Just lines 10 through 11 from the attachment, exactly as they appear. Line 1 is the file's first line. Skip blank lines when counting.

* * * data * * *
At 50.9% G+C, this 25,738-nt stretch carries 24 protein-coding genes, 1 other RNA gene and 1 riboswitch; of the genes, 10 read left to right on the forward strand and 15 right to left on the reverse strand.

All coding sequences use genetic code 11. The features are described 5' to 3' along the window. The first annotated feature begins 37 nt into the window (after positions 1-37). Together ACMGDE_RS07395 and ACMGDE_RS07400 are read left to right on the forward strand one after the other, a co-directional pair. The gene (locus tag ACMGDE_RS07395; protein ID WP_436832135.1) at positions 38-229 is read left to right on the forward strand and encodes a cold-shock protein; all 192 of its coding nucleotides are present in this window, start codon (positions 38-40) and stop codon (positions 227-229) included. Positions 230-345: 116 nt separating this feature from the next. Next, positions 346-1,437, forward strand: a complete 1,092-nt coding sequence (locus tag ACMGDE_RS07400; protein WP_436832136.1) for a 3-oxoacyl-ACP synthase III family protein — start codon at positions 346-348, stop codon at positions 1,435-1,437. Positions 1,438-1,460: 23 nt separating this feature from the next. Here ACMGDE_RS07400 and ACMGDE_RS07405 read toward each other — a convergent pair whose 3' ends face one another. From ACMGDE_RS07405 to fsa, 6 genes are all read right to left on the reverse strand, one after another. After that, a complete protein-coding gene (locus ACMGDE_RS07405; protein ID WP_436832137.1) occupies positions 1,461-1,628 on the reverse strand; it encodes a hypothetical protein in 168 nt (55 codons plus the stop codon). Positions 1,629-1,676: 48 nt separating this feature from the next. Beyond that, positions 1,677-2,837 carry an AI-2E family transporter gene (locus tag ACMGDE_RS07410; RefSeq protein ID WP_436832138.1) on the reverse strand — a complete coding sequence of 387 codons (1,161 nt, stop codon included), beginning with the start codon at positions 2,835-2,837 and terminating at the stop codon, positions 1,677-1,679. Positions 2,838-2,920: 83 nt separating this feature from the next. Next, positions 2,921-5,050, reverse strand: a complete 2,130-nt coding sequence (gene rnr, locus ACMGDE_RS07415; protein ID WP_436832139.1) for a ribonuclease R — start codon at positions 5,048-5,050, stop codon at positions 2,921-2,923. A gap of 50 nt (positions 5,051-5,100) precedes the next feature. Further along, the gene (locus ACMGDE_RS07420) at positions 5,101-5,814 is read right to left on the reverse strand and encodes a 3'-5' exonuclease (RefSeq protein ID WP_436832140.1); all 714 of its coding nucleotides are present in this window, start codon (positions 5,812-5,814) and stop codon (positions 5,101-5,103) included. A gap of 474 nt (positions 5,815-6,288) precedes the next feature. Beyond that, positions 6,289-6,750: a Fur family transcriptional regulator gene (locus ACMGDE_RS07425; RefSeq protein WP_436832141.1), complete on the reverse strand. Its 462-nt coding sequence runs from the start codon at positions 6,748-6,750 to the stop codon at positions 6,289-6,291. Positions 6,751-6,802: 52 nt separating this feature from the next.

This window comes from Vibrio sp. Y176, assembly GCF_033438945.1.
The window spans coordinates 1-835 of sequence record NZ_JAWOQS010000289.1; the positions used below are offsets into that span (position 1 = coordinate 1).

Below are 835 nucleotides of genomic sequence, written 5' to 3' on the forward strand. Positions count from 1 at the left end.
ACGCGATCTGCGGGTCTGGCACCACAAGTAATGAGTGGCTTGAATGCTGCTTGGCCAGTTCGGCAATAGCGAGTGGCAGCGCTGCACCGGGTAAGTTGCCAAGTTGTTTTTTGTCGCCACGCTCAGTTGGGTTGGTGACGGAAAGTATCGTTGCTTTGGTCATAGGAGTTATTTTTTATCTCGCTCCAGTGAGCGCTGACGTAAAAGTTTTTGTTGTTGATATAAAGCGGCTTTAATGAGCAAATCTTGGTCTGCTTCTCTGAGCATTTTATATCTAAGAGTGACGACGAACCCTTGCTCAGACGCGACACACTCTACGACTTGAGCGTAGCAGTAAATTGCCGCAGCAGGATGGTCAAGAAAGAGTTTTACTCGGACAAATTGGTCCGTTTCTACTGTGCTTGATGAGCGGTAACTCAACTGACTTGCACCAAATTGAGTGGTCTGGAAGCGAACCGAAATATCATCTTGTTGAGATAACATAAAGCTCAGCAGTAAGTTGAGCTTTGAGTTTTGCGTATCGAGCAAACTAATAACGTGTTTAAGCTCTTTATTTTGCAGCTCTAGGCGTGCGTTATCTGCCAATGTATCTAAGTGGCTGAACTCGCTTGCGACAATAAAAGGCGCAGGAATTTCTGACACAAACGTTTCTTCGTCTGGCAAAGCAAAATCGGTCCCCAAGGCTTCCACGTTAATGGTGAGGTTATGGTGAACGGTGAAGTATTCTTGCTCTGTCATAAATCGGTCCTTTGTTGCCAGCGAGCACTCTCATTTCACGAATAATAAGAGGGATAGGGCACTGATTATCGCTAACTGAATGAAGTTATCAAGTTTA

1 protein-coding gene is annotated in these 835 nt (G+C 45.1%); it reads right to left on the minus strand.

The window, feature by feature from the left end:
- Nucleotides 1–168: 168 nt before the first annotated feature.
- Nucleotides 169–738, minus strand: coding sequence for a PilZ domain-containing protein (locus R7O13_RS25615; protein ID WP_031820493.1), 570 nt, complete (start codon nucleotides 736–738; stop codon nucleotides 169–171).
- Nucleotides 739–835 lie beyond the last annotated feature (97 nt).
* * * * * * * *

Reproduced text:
- Nucleotides 169–738, minus strand: coding sequence for a PilZ domain-containing protein (locus R7O13_RS25615; protein ID WP_031820493.1), 570 nt, complete (start codon nucleotides 736–738; stop codon nucleotides 169–171).
- Nucleotides 739–835 lie beyond the last annotated feature (97 nt).